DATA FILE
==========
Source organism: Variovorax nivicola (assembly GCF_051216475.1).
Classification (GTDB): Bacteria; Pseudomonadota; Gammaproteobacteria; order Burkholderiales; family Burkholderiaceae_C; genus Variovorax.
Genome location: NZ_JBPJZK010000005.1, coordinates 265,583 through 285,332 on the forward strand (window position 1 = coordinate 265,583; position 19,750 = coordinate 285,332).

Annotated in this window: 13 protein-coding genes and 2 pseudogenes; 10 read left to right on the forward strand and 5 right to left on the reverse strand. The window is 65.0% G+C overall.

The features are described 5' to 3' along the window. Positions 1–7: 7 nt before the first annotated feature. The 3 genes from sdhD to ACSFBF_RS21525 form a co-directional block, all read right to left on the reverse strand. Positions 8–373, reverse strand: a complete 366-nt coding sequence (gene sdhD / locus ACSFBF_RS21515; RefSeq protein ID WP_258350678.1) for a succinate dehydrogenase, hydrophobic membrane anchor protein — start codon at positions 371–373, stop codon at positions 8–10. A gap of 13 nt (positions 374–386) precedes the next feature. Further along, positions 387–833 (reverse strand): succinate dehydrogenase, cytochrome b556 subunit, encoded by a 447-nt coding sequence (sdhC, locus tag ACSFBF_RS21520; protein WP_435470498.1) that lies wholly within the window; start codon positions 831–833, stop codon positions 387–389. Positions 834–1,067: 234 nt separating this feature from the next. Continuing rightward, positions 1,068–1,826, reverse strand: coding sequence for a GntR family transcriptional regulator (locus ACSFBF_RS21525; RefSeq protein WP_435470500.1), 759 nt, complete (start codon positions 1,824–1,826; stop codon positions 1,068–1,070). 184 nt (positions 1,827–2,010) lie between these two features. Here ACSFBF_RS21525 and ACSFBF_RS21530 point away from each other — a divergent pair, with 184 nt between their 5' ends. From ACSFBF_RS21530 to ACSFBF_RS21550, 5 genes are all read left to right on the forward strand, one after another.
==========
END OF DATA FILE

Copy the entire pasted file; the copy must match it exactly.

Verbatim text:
Source organism: Variovorax nivicola (assembly GCF_051216475.1).
Classification (GTDB): Bacteria; Pseudomonadota; Gammaproteobacteria; order Burkholderiales; family Burkholderiaceae_C; genus Variovorax.
Genome location: NZ_JBPJZK010000005.1, coordinates 265,583 through 285,332 on the forward strand (window position 1 = coordinate 265,583; position 19,750 = coordinate 285,332).

Annotated in this window: 13 protein-coding genes and 2 pseudogenes; 10 read left to right on the forward strand and 5 right to left on the reverse strand. The window is 65.0% G+C overall.

The features are described 5' to 3' along the window. Positions 1–7: 7 nt before the first annotated feature. The 3 genes from sdhD to ACSFBF_RS21525 form a co-directional block, all read right to left on the reverse strand. Positions 8–373, reverse strand: a complete 366-nt coding sequence (gene sdhD / locus ACSFBF_RS21515; RefSeq protein ID WP_258350678.1) for a succinate dehydrogenase, hydrophobic membrane anchor protein — start codon at positions 371–373, stop codon at positions 8–10. A gap of 13 nt (positions 374–386) precedes the next feature. Further along, positions 387–833 (reverse strand): succinate dehydrogenase, cytochrome b556 subunit, encoded by a 447-nt coding sequence (sdhC, locus tag ACSFBF_RS21520; protein WP_435470498.1) that lies wholly within the window; start codon positions 831–833, stop codon positions 387–389. Positions 834–1,067: 234 nt separating this feature from the next. Continuing rightward, positions 1,068–1,826, reverse strand: coding sequence for a GntR family transcriptional regulator (locus ACSFBF_RS21525; RefSeq protein WP_435470500.1), 759 nt, complete (start codon positions 1,824–1,826; stop codon positions 1,068–1,070). 184 nt (positions 1,827–2,010) lie between these two features. Here ACSFBF_RS21525 and ACSFBF_RS21530 point away from each other — a divergent pair, with 184 nt between their 5' ends. From ACSFBF_RS21530 to ACSFBF_RS21550, 5 genes are all read left to right on the forward strand, one after another.